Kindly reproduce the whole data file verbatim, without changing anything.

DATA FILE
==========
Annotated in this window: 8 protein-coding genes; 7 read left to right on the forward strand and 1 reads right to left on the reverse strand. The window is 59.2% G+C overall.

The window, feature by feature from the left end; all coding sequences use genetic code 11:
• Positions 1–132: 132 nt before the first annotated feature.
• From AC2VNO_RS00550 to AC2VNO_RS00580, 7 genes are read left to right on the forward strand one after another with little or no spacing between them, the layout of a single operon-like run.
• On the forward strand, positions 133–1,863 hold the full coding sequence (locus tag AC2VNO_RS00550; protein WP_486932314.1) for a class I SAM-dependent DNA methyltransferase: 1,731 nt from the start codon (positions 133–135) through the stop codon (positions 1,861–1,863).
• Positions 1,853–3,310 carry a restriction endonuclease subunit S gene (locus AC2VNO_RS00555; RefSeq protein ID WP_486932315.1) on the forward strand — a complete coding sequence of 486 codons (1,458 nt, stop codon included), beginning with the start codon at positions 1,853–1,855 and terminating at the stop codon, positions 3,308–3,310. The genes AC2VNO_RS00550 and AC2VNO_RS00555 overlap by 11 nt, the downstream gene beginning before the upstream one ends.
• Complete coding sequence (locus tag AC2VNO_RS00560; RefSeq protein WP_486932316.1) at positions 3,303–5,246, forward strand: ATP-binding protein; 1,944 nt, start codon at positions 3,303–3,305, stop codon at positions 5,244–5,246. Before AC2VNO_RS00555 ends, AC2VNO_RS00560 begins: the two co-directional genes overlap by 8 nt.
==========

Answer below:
Annotated in this window: 8 protein-coding genes; 7 read left to right on the forward strand and 1 reads right to left on the reverse strand. The window is 59.2% G+C overall.

The window, feature by feature from the left end; all coding sequences use genetic code 11:
• Positions 1–132: 132 nt before the first annotated feature.
• From AC2VNO_RS00550 to AC2VNO_RS00580, 7 genes are read left to right on the forward strand one after another with little or no spacing between them, the layout of a single operon-like run.
• On the forward strand, positions 133–1,863 hold the full coding sequence (locus tag AC2VNO_RS00550; protein WP_486932314.1) for a class I SAM-dependent DNA methyltransferase: 1,731 nt from the start codon (positions 133–135) through the stop codon (positions 1,861–1,863).
• Positions 1,853–3,310 carry a restriction endonuclease subunit S gene (locus AC2VNO_RS00555; RefSeq protein ID WP_486932315.1) on the forward strand — a complete coding sequence of 486 codons (1,458 nt, stop codon included), beginning with the start codon at positions 1,853–1,855 and terminating at the stop codon, positions 3,308–3,310. The genes AC2VNO_RS00550 and AC2VNO_RS00555 overlap by 11 nt, the downstream gene beginning before the upstream one ends.
• Complete coding sequence (locus tag AC2VNO_RS00560; RefSeq protein WP_486932316.1) at positions 3,303–5,246, forward strand: ATP-binding protein; 1,944 nt, start codon at positions 3,303–3,305, stop codon at positions 5,244–5,246. Before AC2VNO_RS00555 ends, AC2VNO_RS00560 begins: the two co-directional genes overlap by 8 nt.